Did you know Canada.. we have a very important guest post today about Prematurity Awareness from Elizabeth - Frugal Mom Eh..
Prematurity is not something most women consider a possibility during their pregnancy. Most women have no idea what goes on inside the NICU. Most women have no idea what it is like to go through having a baby born prematurely. I was the same before my daughter was born 11 weeks early and due to this ignorance I was left feeling very alone, depressed and scared.
I felt robbed of my pregnancy, robbed of my perfect birth. Scared she would not make it. Afraid there would be lasting issues.
When I was discharged from the hospital and sent home alone I just sat in my empty house and cried. I wasn’t pregnant anymore. My baby was in the hospital and I desperately wanted her there with me.
At the time I thought something was wrong with me and I couldn’t understand all the emotions but I know now just how normal they all were.
Even more normal is the excitement preemie parents feel about being able to do the diaper change and hold the NG tube for the feed and the disappointment when you show up and it has already been done by one of the staff. You find yourself picking up and even using all the hospital jargon as if it were every day English.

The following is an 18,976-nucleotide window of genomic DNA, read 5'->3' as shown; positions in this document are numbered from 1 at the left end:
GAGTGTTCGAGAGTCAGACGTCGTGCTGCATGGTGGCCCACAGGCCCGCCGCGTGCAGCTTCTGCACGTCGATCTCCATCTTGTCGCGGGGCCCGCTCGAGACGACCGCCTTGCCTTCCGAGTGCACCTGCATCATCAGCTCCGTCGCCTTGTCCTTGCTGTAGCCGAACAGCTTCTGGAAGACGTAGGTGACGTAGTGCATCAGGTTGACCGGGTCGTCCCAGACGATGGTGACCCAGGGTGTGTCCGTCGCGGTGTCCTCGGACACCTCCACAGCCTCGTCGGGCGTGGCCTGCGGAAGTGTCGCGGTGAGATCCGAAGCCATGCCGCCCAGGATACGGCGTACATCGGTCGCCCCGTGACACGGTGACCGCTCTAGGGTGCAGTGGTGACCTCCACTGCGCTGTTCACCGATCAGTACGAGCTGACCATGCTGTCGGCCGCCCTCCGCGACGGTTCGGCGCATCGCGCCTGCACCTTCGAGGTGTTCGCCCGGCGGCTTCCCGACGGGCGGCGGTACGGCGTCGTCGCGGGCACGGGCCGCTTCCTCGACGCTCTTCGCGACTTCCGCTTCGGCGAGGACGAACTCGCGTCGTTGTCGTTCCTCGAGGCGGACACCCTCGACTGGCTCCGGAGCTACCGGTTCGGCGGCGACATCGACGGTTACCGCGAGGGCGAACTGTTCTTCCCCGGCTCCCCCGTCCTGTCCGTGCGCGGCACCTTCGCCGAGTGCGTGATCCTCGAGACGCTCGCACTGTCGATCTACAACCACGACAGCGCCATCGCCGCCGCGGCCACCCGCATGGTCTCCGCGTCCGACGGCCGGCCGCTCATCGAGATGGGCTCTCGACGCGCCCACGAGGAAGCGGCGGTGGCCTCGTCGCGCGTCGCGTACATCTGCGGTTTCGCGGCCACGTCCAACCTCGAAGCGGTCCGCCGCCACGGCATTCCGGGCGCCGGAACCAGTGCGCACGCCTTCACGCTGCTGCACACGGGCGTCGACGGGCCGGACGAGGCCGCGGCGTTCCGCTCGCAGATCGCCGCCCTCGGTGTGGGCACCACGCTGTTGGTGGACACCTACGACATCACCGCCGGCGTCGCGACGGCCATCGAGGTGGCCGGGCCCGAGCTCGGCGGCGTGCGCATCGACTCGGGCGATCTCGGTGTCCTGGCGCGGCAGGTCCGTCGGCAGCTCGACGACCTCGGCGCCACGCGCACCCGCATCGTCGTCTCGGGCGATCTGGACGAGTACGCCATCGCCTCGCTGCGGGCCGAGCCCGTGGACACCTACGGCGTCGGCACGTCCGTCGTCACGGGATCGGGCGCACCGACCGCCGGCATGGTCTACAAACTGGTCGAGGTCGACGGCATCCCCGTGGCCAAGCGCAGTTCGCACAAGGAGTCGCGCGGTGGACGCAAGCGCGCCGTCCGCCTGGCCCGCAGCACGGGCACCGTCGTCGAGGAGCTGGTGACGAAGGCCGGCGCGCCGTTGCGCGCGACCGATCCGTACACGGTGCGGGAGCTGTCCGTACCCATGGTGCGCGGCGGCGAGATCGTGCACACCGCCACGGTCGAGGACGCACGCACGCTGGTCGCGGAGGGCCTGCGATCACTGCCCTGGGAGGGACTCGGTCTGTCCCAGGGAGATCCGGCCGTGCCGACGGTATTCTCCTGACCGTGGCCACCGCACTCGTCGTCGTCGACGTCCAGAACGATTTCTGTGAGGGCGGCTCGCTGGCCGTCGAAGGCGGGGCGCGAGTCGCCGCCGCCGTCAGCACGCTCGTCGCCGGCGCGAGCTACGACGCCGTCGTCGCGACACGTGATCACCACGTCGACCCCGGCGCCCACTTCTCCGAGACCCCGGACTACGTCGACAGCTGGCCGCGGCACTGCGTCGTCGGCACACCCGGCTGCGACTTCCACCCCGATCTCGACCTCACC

There are no cute posed newborn photos, instead you settle on shots taken outside an incubator.
Rather than waking up throughout the night to breastfeed your newborn you wake up to an alarm signalling it is time to pump. Honk Moo Honk Moo.
We celebrate every victory – coming off breathing support, coming off all the IVs, a clear head ultrasound and so on.
When my daughter came home after 54 days in the NICU I quickly found out two things. One was that a lot of people are preemies, have had preemies or know preemies. The other thing I found was that a lot of other people know nothing about preemies.
When out with my daughter I found people Oohing and Awwing over how little she was and asking in wonder how old she was. What an awkward question. Did they want their actual age? Maybe they would understand her adjusted age – the age she would have been had she not been early?
Keira’s development, like all preemies, is measured by her adjusted age rather than her actual age. This is because development doesn’t speed up just because you are born. After all premature babies aren’t just babies born a little too early; they are babies who weren’t finished! It can take until 2 years of age or longer for a preemie to catch up in both size and development. Right now, as a baby, those 3 months make a huge difference. When she gets older those few months won’t be so important at all.
Preemies get evaluated every few months to measure their growth and development and are often behind even for their adjusted age. See finishing developing outside the womb does not work quite as well as inside, no matter how good the care in the NICU.
If you are interested in supporting premature infants please think of one of the many great organisations that support their care such as Blood banks, the Ronald McDonald House and Human Milk Banks.